that each child should receive his share of the benefit, sessed knowledge of the plaintiff's situation, and failed although one of such children may have never lived to make proper and reasonable exertions whereby he with his father as a part of his father's family, and could have been saved, the defendant would be liable, may have also received a portion of his father's estate though it was by reason of the negligencc or drunken prior to his father's death. Hamilton Pitcher, 53 condition of the plaintiff that he was found in the
Mo.334, 336. Sup. Ct., Kans. July, 1883. Felix v. Ansituation of danger. In such case their failure to use
cient Order Workmen. Opinion by Valentine, J. (31 due care and exertion would constitute negligence,
Kans. 81.) which would form the direct and proximate cause of
FIRE — "
OTHER INSURANCE"-CANCELLATION-NOthe injury. If on the other hand, the plaintiff was on
TICE-REPAYMENT-RIGHTS OF MORTGAGEE.- (1) A the crossing, or at any other place on the road tracks provision in a policy of insurance, “that in case there of the defendant, in such condition as not to be able be any insurance in any other office extending to the to take care of himself, or paid no heed to the waru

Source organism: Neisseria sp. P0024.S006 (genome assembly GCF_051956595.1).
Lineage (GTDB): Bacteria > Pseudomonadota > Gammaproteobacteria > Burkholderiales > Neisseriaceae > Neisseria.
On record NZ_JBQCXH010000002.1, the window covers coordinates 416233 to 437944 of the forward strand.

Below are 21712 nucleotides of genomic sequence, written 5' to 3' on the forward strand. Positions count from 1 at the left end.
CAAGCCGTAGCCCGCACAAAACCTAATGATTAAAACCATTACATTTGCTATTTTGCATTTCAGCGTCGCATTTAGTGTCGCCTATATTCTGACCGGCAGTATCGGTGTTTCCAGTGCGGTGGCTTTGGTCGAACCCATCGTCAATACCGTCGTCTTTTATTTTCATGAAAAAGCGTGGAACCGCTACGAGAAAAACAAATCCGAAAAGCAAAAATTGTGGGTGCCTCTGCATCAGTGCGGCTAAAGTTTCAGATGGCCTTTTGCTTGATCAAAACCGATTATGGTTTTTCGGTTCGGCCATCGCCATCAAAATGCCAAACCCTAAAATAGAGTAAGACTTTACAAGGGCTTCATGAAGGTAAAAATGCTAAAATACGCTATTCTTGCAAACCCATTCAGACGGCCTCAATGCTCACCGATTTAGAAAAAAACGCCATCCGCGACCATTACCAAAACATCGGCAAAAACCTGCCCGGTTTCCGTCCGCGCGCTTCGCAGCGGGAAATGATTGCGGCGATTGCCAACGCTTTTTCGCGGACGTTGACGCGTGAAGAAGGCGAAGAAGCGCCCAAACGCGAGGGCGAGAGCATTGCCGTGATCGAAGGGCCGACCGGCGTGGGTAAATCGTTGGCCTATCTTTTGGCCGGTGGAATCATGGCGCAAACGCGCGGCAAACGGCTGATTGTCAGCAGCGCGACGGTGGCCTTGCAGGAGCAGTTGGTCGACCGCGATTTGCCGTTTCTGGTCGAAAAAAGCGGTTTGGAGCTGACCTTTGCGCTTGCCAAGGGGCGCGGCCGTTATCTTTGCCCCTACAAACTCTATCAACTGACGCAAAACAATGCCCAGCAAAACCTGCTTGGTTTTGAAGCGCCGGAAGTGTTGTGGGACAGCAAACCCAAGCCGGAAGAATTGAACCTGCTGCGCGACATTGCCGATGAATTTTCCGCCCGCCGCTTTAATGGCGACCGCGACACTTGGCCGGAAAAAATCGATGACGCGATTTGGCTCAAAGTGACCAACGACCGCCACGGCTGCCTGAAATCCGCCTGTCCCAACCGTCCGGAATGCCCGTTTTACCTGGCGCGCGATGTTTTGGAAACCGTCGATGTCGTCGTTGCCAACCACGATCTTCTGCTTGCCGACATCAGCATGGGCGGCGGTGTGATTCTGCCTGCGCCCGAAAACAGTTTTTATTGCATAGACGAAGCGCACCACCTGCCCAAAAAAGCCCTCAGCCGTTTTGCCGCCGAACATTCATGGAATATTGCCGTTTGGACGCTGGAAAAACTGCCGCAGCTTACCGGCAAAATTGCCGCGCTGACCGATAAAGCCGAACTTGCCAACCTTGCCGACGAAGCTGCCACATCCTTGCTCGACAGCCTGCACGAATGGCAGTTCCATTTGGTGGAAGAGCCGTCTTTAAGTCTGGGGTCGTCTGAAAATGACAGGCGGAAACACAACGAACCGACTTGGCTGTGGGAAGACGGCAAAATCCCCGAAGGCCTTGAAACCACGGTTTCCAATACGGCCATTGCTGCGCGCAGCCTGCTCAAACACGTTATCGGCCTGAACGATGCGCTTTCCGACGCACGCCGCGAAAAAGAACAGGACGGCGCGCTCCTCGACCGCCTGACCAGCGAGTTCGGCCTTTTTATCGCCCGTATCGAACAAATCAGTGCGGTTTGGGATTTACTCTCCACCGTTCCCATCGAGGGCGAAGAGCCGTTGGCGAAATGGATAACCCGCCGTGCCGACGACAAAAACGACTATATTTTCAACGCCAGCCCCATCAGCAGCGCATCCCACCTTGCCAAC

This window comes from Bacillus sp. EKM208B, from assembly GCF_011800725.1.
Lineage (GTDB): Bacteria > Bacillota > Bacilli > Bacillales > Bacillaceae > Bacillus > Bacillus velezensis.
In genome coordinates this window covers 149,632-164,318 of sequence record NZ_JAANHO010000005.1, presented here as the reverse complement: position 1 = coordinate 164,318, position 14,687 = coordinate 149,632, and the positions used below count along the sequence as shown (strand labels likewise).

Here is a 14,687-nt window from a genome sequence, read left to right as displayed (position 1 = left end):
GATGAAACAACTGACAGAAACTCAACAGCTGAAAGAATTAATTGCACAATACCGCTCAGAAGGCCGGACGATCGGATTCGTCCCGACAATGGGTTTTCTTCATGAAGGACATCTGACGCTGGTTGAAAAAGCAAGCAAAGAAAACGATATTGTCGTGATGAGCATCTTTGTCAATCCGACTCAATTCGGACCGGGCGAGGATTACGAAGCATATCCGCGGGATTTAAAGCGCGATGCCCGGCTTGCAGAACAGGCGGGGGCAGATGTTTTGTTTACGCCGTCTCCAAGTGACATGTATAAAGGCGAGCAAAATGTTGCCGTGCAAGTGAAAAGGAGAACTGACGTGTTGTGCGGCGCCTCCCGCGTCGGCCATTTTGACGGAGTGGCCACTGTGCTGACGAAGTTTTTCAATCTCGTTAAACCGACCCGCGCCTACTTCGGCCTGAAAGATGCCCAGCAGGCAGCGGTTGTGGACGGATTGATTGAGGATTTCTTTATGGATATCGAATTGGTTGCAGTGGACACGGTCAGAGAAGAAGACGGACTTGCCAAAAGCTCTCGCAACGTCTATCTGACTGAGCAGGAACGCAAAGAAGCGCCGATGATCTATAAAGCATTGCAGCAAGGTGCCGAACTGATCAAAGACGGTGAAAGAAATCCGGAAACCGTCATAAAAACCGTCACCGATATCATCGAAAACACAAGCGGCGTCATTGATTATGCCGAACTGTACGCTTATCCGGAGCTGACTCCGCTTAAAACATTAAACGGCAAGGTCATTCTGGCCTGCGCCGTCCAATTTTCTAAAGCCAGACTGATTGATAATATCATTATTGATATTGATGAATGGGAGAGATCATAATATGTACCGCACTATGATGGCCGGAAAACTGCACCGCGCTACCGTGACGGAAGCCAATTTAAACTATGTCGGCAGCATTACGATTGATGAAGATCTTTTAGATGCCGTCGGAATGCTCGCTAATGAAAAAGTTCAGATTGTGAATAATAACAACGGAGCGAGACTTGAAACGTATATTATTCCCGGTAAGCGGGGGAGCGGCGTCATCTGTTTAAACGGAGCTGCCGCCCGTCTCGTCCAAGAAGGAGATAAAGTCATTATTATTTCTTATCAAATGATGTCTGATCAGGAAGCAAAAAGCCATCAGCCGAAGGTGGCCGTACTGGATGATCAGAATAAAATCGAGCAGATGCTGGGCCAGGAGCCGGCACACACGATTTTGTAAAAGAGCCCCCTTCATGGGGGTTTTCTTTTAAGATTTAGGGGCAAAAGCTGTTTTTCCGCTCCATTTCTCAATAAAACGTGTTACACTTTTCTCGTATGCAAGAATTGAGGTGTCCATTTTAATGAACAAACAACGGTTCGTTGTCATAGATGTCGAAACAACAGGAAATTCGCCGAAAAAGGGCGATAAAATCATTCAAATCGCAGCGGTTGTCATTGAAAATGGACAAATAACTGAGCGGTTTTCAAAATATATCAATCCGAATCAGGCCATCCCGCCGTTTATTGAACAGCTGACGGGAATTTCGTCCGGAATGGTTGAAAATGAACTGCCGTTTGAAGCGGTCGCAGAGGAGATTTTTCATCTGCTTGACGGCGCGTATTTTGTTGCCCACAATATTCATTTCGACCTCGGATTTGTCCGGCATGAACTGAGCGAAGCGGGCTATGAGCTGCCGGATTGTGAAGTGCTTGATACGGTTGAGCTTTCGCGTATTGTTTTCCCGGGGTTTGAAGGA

property hereby insured, then this company, in case of ings of the approach of the train; or if from negli- a loss, will only be liable to pay its ratable proportion gence, or reckless indifference to the perils of bis situ- of the damage," has relation to the existence in fact of ation, he failed to observe the precautions necessary other insurance at the time of the loss, and does not to his safety, and his situation was not known to
bind the assured to keep up another policy which was those in charge of the train, and while observing a
on the property. He may consent to or submit to a careful lookout, was not discovered by them in time,
cancellation of the latter before the loss has occurred by the use of reasonable care and diligence, to save
without affecting his rights under the former. Hand bim from injury, then his own want of care and reck
v. Williamsburgh Ins. Co., 57 N. Y. 41, 47. (2) To effect less negligence in putting himself in such place of
the cancellation of a policy under a condition that danger would deprive him of all ground of action